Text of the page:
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Geopolitics

Regime Change Inside Russia? What It Would Take To Push Putin Out

A perfect storm must come together of deepening troubles on the battlefield in Ukraine, Kremlin insiders turning on Putin, popular opposition and (not least of all) ideas for what comes after. More and more signs of all these factors are starting to show up.

two guards in red square

Sergei Karpukhin/TASS via ZUMA

Red Square in Moscow
Cameron Manley

-Analysis-

White House officials were quick to clarify that Joe Biden’s words were not, in fact, exactly what they sounded like. “For God’s sake,” the U.S. President said of Russia's Vladimir Putin, "this man cannot remain in power." No, the apparently ad-libbed line in a momentous speech in Warsaw on Saturday was not a call for regime change, but rather a message that Putin “cannot be allowed to exercise power over his neighbors or the region.”

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Of course, most of those neighbors in the region, along with much of the international community would like to see someone else take power in Moscow — starting with Ukrainians who are suffering one month into Putin’s unprovoked invasion.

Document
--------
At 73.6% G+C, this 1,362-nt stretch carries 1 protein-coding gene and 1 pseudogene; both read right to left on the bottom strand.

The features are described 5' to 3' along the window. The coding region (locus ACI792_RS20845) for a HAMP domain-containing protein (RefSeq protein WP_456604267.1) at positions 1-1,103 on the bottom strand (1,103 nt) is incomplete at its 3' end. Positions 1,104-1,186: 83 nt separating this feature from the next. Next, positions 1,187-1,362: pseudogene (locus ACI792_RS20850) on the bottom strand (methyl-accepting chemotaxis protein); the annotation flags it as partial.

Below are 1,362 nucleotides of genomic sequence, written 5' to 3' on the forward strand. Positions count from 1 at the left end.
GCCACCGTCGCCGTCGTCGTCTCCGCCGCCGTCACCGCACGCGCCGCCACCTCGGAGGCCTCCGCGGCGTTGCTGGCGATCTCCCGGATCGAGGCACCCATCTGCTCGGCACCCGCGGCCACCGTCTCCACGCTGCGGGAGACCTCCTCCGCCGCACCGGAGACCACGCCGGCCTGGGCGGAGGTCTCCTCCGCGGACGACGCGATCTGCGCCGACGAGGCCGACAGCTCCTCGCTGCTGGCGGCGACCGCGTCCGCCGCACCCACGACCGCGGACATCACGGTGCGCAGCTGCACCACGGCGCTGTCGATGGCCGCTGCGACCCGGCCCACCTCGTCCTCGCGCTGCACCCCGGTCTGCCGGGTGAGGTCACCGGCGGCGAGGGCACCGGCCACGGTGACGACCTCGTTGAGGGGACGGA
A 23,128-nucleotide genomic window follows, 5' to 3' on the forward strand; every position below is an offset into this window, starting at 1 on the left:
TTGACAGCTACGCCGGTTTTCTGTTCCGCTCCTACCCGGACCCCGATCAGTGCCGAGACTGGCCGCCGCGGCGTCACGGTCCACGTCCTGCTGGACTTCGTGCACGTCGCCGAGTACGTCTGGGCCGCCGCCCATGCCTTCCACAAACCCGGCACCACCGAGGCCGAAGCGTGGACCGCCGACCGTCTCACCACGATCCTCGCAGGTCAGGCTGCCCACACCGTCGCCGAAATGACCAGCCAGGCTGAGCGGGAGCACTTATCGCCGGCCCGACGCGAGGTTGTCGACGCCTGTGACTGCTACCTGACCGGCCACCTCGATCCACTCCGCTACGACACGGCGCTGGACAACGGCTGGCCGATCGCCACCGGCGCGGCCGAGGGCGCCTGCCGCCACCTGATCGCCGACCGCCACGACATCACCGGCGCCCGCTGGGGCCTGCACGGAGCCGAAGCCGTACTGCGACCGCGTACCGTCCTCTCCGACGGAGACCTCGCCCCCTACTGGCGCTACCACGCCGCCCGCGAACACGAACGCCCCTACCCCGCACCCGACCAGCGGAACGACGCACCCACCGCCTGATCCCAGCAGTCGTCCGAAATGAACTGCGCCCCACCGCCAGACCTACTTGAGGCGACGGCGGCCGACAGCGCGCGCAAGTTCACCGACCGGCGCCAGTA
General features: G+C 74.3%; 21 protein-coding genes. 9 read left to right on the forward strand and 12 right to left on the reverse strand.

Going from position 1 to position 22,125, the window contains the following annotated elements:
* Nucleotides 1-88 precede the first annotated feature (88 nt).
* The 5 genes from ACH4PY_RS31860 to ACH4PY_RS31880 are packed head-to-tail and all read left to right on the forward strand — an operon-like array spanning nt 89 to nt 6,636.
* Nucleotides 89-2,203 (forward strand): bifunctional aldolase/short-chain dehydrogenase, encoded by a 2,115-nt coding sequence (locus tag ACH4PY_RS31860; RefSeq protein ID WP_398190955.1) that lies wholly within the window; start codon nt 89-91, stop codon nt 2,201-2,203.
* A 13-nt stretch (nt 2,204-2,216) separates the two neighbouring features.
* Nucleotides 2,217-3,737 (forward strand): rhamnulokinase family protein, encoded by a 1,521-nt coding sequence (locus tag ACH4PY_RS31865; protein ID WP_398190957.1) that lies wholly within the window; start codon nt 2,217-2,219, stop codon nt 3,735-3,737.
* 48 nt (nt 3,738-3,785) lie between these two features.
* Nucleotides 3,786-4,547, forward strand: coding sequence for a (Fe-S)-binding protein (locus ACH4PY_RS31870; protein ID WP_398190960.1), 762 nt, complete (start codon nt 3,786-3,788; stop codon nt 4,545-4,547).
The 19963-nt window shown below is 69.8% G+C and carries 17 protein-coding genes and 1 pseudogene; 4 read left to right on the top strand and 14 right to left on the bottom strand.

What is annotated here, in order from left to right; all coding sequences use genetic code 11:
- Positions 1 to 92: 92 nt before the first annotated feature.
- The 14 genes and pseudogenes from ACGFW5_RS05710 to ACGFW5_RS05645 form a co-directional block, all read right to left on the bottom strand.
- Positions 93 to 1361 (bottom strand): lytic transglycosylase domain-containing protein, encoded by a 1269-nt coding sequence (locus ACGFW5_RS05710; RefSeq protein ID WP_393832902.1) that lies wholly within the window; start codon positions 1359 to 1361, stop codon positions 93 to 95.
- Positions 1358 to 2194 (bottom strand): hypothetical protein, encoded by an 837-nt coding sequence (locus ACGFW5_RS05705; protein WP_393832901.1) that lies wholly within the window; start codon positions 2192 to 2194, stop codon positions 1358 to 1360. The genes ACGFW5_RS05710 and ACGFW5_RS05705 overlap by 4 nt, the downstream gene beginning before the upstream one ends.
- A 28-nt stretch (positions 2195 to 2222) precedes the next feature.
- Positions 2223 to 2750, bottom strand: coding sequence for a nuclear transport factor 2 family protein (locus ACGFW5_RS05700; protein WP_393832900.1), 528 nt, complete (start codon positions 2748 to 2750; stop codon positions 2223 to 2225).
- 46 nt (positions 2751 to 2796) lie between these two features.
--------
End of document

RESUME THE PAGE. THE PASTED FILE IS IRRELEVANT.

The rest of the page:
Yet, experts agree, it is only Russians who would have the power to remove the strongman from power.

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Society

Urban Indigenous: How Peru's Shipibo-Conibo Keep Amazon Culture Alive In The City

For four years, indigenous photographer David Díaz Gonzales has documented the lives and movements of his Shipibo-Conibo community, as many of them migrated from their native Peruvian Amazon to the city. A work of remembrance and resistance.

For Shipibo-Conibo women, sporting a fringe is usually a sign of celebration or ceremony.

Rosa Chávez Yacila

YARINACOCHA — It was decades ago when the Shipibo-Conibo left their settlements along the banks of the Ucayali River, in eastern Peru, to begin a great migration to the cities. Still among the largest Amazonian communities in Peru — 32,964 according to the Ministry of Culture — though most Shipibo-Conibo now live in the urban district of Yarinacocha.

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Central to the tragic absurdity of this war is the question of language. Vladimir Putin has repeated that protecting ethnic Russians and the Russian-speaking populations of Ukraine was a driving motivation for his invasion.

Yet one month on, a quick look at the map shows that many of the worst-hit cities are those where Russian is the predominant language: Kharkiv, Odesa, Kherson.

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